A dedicated but potentially unstable mother fends off what appear to be supernatural threats to her children, while everyone around her thinks she's going crazy. Sound familiar? It should—it's the basic plot of The Ring and Dark Water and the central theme of the wave of Japanese horror films whose remakes have found great success in American multiplexes. Danika isn't a remake of any J-horror flick, but it certainly is a retread of those movies' most common ideas and devices.

Marisa Tomei is a married mother of three who starts having vibrant hallucinations about horrible events, seemingly inspired by sensationalistic news stories. Writer Joshua Leibner and director Ariel Vromen seem to have something to say about the way that media-instilled fear can literally drive people crazy, but the message is unexplored and eventually buried under an avalanche of cheap shock tactics and pointlessly dizzying visuals.

Josh Bell

Director: John Maringouin.
Stars: Virgie Marie Pennoui, Johnny Roe, Stanley Laviolette.

A sort of documentary-by-accident, director John Maringouin edited together his own home movies, which capture the reunion between he and his father, who purportedly tried to kill him as a young boy. The result is a frequently chaotic film shot in a messy home, which may or may not reflect the mind of both subject and filmmaker. When a pile of spaghetti lies rotting on the floor, things are not good.

Johnny Roe breathes smoke and bleeds painkillers. He reminds me of James Coburn in Affliction, another father whose disregard for the family members around him is downright terrifying. His paintings on the wall offer a glimpse of a once-creative spirit, but that soul is now buried beneath years of addiction.

Caught up in this are Maringouin's stepmother, Virgie, and his Uncle Stanley. Virgie also favors pills to actual food, but comes off as sympathetic compared to Roe. This was obviously a very personal project, but the audience is subjected to two depressives who have nowhere to go and nothing better to do than yell at each other all day.

Benjamin Spacek

Director: Jay Duplass.

Stars: Mark Duplass, Kathryn Aselton, Rhett Wilkins.

After finding A replica of his father's favorite old La-Z-Boy on eBay, Josh (Duplass) sets out with his girlfriend, Emily (Aselton), and brother Rhett (Wilkins) to surprise Dad on his birthday. That's the synopsis, but what begins as an innocent road comedy soon turns into the most honest and heartfelt relationship story I've seen in a long time.

This debut from brothers Mark and Jay Duplass screened at the 2005 Sundance Film Festival before going on to win the audience award at the South-By-Southwest Film Festival and garnering two nominations at the Independent Spirit Awards. They cast friends and family, and the closeness of the cast and crew are evident in the performances and emotions, which are always believable.

In an age when Hollywood romances must cook up all manor of absurdist plot conflicts, here is a movie that is spontaneous, real, and truthful about relationships—even without Peter Gabriel on the soundtrack.

Benjamin Spacek

13 TZAMETI (4 stars)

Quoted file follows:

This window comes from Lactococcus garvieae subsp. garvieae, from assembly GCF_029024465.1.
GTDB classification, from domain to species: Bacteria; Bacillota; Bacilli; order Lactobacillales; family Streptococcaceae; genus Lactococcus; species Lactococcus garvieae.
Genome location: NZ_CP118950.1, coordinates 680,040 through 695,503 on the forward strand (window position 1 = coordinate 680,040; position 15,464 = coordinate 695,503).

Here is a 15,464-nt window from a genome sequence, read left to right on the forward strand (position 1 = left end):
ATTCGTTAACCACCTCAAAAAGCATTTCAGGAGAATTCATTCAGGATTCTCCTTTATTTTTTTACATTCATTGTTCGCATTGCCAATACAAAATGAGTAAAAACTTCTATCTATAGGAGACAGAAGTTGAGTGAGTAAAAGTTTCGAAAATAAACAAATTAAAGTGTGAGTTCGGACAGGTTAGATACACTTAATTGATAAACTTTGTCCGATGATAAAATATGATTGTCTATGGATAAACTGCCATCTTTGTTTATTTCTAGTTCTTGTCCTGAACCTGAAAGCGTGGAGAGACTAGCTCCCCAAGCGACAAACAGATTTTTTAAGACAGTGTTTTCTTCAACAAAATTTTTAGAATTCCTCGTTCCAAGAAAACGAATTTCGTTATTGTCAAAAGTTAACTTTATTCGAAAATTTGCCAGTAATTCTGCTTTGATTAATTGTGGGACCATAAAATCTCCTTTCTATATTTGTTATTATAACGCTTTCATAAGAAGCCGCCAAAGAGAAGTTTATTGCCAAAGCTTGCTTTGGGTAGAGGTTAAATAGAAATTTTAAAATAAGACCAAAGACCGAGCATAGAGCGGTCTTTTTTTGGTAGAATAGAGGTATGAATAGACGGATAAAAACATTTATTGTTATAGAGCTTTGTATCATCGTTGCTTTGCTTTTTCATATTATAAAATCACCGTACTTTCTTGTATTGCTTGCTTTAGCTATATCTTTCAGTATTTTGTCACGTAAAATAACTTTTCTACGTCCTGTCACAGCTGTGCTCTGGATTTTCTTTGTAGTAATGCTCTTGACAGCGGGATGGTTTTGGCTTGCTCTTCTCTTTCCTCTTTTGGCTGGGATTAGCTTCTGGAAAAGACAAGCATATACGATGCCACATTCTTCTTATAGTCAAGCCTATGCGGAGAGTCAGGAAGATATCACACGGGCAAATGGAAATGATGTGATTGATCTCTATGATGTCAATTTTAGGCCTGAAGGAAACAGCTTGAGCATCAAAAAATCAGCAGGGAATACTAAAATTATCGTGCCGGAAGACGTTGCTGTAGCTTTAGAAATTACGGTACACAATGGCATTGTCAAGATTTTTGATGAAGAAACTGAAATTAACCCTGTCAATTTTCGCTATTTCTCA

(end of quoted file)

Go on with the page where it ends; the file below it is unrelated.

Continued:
Director: Gela Babluani.
Stars: George Babluani, Pascal Bongard, Aurelien Recoing.

In 13 Tzameti, Director Gela Babluani takes a thin concept and makes it work with masterful use of tension. He tells the story of Sebastien (George Babluani), a young roofer who gets stiffed on the bill for his latest project when his employer dies of an overdose. Fortunately, through those holes in the roof he was fixing, Sebastien heard vague descriptions of a very lucrative opportunity. So, stealing the instructions meant for his late employer, Sebastien embarks into the unknown, to engage in something that threatens to be more and more illicit with each passing moment.

Babluani does an incredible job of building a mounting sense of dread. Shot in high-contrast black and white, every forbidding location and intimidating face Sebastien encounters helps to crank the tension up an extra notch. Half the film has gone by before we find out what Sebastien has signed on for, and despite our massive expectations, the gig winds up being satisfyingly horrible. I'd recommend seeing it before it gets a crappy American remake, but during a Q&A session, Babluani announced that he would, in fact, handle the American remake, so perhaps it won't be so bad.

Matthew Scott Hunter

Director: Cam Archer.
Stars: Malcolm Stumpf, Patrick White, Max Paradise.

When it comes to movies, I'm all in favor of seeing something that hasn't been done before, as long as the experimentation services the story. But Wild Tigers I Have Known feels like an experimental student film that's gotten out of hand.

It tells the story (at times) of young Logan (Malcolm Stumpf), a junior-high kid coming to grips with his homosexuality. But the story frequently gets sidetracked by an overabundance of style. Colors will be arbitrarily washed out in red, yellow or blue tones. Superimposed spiders will inexplicably walk across the screen. Buzzing music will slowly build over several minutes and then dramatically cut out.

These tricks fail to evoke a surreal, dreamlike quality because they don't build the appropriate mood for what's happening to Logan. They overwhelm the screen and keep the audience aware of the filmmaker, which could very well be a deliberate attempt to distract us from noticing this is merely a cutesy, gay version of Welcome to the Dollhouse.

Matthew Scott Hunter